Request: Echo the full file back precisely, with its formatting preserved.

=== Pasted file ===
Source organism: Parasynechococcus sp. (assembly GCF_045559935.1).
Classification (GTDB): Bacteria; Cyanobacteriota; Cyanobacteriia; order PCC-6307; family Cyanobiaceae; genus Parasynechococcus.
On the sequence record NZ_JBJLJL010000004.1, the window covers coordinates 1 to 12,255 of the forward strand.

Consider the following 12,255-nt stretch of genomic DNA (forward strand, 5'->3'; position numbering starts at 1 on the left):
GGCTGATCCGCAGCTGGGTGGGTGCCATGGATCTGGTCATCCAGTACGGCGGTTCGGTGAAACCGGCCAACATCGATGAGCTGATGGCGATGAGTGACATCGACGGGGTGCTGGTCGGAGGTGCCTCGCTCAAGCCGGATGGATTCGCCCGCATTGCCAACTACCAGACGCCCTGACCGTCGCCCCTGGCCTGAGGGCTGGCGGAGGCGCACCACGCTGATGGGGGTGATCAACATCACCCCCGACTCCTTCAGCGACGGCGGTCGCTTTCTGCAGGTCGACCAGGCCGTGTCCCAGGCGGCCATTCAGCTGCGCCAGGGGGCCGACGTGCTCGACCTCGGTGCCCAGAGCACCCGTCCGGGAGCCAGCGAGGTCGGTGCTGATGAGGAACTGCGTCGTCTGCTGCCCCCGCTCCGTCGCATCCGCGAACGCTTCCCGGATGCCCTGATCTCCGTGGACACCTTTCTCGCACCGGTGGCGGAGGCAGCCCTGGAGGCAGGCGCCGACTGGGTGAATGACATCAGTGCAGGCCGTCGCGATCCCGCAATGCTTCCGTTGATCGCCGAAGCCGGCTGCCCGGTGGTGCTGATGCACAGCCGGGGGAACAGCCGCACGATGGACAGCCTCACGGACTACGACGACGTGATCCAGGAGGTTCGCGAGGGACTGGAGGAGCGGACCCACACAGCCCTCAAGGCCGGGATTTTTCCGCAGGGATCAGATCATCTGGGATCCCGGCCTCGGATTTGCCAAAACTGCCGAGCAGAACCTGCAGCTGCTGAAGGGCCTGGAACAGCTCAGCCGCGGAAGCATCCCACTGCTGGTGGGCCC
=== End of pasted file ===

Source organism: Parasynechococcus sp. (assembly GCF_045559935.1).
Classification (GTDB): Bacteria; Cyanobacteriota; Cyanobacteriia; order PCC-6307; family Cyanobiaceae; genus Parasynechococcus.
On the sequence record NZ_JBJLJL010000004.1, the window covers coordinates 1 to 12,255 of the forward strand.

Consider the following 12,255-nt stretch of genomic DNA (forward strand, 5'->3'; position numbering starts at 1 on the left):
GGCTGATCCGCAGCTGGGTGGGTGCCATGGATCTGGTCATCCAGTACGGCGGTTCGGTGAAACCGGCCAACATCGATGAGCTGATGGCGATGAGTGACATCGACGGGGTGCTGGTCGGAGGTGCCTCGCTCAAGCCGGATGGATTCGCCCGCATTGCCAACTACCAGACGCCCTGACCGTCGCCCCTGGCCTGAGGGCTGGCGGAGGCGCACCACGCTGATGGGGGTGATCAACATCACCCCCGACTCCTTCAGCGACGGCGGTCGCTTTCTGCAGGTCGACCAGGCCGTGTCCCAGGCGGCCATTCAGCTGCGCCAGGGGGCCGACGTGCTCGACCTCGGTGCCCAGAGCACCCGTCCGGGAGCCAGCGAGGTCGGTGCTGATGAGGAACTGCGTCGTCTGCTGCCCCCGCTCCGTCGCATCCGCGAACGCTTCCCGGATGCCCTGATCTCCGTGGACACCTTTCTCGCACCGGTGGCGGAGGCAGCCCTGGAGGCAGGCGCCGACTGGGTGAATGACATCAGTGCAGGCCGTCGCGATCCCGCAATGCTTCCGTTGATCGCCGAAGCCGGCTGCCCGGTGGTGCTGATGCACAGCCGGGGGAACAGCCGCACGATGGACAGCCTCACGGACTACGACGACGTGATCCAGGAGGTTCGCGAGGGACTGGAGGAGCGGACCCACACAGCCCTCAAGGCCGGGATTTTTCCGCAGGGATCAGATCATCTGGGATCCCGGCCTCGGATTTGCCAAAACTGCCGAGCAGAACCTGCAGCTGCTGAAGGGCCTGGAACAGCTCAGCCGCGGAAGCATCCCACTGCTGGTGGGCCC